Extreme Weather and Extreme Roof Damage From 2018

severe weather over road

Extreme Weather and Extreme Roof Damage From 2018

Roof damage was a big deal in 2018 and as we head into the holiday season and wrap up 2018, this is the perfect time of year to take a look back and reflect on the year we’re leaving behind. One thing we can pretty much all agree on from 2018 is that it was filled with extreme weather events and extreme, costly damage. This damage was suffered by people all across the United States and around the world. Homes were flooded, damaged, and unfortunately, in some cases, completely destroyed. In today’s blog, we’re taking a look back at the year and taking a closer look at severe weather, the impact it had on buildings and structures, and how we might be able to decrease the amount of damage with new innovations in construction looking to 2019.

Rain and Hail

Extreme Weather and Roof Damage

Regardless of where you live in the United States, there is no avoiding rain and severe water events. Hard rain brought on by tropical storms, flooding, freezing rain, and hailstones battered many parts of the United States this year. Among the many hard showers of rain and storms, there were a few this year that broke out of the norm and caused serious damage and showed what severe rain looks like. Not just difficult to manage for travel and going about daily tasks, these weather events caused damage to structures and left many reeling from the after effects. One such event took place in Venice, Italy just a few months ago. This iconic city is known for the water throughout the city, but recent flooding has nearly brought the well-known vistas under water. As the worst flooding in a decade, this water is impacting people not just native to the city, but the thousands of tourists who come to see the city every year. Looking forward, the city and those who live and work along the waterway are looking for new innovations to help protect the city and the businesses from damaging water. Talks of innovative flood barriers might help the city in the future, but plans must make drastic changes to protect the historic buildings inside and out from water damage.

Freezing Rain in Florida

(John Fitzhugh/The Sun Herald via AP)/The Sun Herald via AP)

The next severe example of weather impacting structures comes from the United States. Florida is no stranger to rain and water, but one thing you don’t typically expect from the sunshine state is hail. Nebraska, Colorado, and Wyoming usually have the most hail storms, earning them the name ‘hail valley’. These three states see on average seven to nine hail days per year. In 2018 we saw a weather event in Florida bring down freezing rain and hailstones many residents were not prepared for. This weather event taught us all that no matter where in the United States you live, you should have a plan and preparations in place for just about any weather event. Hail-resistant roofing, storm shutters, and a secure insurance plan are three things we should all think about implementing in our homeowner or business owner plans to prepare for all weather events, regardless of if you’re in hail valley, or in a state you would never expect to see such damaging events.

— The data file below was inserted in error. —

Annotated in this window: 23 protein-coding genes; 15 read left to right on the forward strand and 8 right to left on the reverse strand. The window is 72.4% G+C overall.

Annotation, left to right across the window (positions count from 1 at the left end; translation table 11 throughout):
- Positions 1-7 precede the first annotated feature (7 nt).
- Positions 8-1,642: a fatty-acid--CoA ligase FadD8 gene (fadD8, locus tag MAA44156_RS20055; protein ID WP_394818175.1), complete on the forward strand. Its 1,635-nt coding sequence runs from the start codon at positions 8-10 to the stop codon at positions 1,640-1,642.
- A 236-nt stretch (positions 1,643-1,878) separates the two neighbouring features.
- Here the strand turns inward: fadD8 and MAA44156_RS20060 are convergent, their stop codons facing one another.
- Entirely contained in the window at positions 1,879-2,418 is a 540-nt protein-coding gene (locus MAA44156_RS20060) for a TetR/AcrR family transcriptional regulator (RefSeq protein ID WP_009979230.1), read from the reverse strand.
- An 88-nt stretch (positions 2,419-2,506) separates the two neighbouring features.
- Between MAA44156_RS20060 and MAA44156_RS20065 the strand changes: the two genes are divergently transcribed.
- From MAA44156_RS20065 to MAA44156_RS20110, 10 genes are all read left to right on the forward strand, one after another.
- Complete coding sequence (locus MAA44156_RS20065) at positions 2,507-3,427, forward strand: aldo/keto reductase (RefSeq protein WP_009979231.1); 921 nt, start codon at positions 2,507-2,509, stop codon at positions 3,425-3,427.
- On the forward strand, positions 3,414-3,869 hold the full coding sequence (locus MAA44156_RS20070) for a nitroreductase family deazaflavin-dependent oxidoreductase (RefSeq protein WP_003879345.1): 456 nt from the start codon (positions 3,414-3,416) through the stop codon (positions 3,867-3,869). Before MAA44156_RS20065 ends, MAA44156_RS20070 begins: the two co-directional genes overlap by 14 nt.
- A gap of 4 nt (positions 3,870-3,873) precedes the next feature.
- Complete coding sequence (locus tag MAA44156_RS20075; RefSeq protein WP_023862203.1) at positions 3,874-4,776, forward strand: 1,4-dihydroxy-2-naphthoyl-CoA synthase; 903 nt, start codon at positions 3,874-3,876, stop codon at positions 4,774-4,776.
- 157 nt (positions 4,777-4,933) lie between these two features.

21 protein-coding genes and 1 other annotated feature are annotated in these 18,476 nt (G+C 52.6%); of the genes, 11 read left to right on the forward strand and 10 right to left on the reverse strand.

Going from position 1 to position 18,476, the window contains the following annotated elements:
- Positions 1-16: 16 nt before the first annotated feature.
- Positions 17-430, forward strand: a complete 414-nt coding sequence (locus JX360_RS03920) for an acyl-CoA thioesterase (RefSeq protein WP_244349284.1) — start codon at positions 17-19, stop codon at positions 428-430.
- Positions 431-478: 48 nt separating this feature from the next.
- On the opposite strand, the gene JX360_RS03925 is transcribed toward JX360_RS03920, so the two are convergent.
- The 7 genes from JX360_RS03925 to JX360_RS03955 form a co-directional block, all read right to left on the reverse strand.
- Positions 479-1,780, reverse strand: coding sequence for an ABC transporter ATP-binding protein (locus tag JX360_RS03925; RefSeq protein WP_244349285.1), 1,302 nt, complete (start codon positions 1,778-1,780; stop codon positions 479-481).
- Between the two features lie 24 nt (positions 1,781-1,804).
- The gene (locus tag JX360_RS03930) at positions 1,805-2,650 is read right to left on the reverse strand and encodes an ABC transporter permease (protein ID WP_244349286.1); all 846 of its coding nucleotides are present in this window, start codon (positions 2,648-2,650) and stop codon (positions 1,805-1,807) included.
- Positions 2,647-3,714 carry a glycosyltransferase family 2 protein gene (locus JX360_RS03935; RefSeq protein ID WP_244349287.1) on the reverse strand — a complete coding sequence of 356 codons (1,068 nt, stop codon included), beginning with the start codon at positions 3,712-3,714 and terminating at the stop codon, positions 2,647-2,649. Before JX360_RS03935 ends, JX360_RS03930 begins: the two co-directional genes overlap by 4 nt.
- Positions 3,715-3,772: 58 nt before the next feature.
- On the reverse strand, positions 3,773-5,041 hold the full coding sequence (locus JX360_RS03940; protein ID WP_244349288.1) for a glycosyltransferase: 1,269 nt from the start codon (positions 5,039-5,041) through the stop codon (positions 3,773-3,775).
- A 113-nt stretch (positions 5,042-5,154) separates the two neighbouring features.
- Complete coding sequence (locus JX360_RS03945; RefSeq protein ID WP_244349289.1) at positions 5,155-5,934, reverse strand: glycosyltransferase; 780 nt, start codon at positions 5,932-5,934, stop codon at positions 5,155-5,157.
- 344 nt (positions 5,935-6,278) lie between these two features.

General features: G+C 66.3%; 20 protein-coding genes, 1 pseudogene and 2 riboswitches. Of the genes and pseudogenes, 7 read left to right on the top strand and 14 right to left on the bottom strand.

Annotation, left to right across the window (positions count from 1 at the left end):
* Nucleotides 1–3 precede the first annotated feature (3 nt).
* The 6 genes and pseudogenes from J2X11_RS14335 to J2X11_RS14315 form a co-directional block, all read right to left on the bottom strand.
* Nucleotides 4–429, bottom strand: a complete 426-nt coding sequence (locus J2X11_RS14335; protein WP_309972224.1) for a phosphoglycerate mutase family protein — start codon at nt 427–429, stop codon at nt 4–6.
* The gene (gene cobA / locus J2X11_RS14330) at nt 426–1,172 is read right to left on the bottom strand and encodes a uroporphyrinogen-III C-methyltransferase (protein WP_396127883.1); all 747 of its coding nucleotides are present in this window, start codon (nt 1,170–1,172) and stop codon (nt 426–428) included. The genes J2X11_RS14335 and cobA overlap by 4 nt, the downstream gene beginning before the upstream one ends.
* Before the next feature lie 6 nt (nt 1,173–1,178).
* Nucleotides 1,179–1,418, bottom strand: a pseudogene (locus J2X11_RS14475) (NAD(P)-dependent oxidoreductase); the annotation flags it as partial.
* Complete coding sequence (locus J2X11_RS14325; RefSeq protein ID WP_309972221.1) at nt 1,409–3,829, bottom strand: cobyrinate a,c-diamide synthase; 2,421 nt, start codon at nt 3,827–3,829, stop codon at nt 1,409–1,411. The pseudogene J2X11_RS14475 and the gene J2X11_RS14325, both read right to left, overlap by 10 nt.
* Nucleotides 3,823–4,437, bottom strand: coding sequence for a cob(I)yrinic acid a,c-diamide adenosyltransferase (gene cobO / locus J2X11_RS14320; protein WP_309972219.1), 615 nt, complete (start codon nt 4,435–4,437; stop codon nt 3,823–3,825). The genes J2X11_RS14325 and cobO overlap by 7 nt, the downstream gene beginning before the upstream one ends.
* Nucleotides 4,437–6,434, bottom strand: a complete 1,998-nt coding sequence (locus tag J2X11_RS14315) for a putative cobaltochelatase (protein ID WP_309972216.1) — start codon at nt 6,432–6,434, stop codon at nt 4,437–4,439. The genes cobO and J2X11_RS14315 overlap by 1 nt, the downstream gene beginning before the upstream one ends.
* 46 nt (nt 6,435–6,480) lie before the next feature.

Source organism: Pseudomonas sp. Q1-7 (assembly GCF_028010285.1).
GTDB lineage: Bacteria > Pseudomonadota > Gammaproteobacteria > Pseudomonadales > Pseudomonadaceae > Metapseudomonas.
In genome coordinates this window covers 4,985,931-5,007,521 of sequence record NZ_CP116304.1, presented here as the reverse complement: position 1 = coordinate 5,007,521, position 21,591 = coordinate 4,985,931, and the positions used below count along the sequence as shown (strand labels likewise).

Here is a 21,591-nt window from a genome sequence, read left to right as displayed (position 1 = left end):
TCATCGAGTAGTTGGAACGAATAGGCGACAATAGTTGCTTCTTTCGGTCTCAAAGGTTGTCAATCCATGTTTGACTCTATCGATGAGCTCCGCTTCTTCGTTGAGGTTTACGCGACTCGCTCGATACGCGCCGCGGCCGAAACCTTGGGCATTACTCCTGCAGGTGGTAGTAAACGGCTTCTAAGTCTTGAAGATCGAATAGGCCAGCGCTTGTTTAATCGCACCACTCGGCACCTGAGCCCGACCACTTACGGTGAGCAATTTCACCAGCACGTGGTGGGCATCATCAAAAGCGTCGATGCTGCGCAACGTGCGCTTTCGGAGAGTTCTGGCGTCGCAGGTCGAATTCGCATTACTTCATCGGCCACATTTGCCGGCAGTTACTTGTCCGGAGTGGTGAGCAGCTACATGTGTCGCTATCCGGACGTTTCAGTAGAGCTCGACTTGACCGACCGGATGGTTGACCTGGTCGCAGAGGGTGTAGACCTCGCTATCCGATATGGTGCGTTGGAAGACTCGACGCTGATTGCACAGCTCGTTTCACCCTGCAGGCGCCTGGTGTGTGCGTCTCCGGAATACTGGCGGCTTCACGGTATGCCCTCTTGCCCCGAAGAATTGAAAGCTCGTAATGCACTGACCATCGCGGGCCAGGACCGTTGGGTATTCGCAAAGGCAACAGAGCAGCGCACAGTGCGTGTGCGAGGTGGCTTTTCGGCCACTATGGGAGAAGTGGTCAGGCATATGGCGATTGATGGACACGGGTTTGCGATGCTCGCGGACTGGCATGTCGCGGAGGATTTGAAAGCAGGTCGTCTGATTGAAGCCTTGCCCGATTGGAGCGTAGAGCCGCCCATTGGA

Hot Temperatures

We usually don’t worry too much about heat impacting homes or businesses. Aside from running the air conditioner, there really isn’t too much else to do. But increasing temperatures over long periods of time during off-season months raises some red flags. In Boston this year, we saw a strange warm weather event at the beginning of 2018. The average temperature in Boston in February is 32 degrees Fahrenheit, but this year on February 20th and 21st, Boston saw record-breaking temperatures in the ’70s! While this weather doesn’t bring homes down to rubble or damage structures with waves of water, it does impact the roof of a home or building. In areas known for long periods of hot weather exposure, structures are reinforced with sun blocking or heat reflecting technology to keep the temperature down inside and limit the damage of UV rays on roofs. While it might not be necessary to plan for spikes like this if they only occur one once in a while, it is important to keep an eye on weather patterns and make sure your building is prepared for all types of weather and is energy efficient all year long.

Damaging Winds

Hurricanes and tornadoes bring severe weather with them like hard rains, hail, lightning and of course, winds that can tear structures off the foundation. Wind is one of the most damaging weather events and structures less prepared for strong winds often lose shingles, outdoor furniture, windows, doors, and can seriously weaken the structure of a building. No matter where in the U.S. you live or whatever kind of severe weather you get, there are many things you can do to prepare a building. Reinforced shingles or roofing systems can help limit the chances of costly damage. Shutters for windows and reinforced doors are just a few things you can add to a building to prepare for any type of wind event you’re met with.

As we close in on the end of the year, think about your own interactions with severe weather this year. Is there more you can do for the structure of your building to prepare for anything mother nature could throw your way? If you need help getting started, our team of professionals would be happy to perform an inspection and give you a better idea of how your roof fared this year and if you need repairs or replacements to prepare for the next year of weather. Get started with us and schedule an inspection to see where you stand and what you can do to be more prepared for 2019!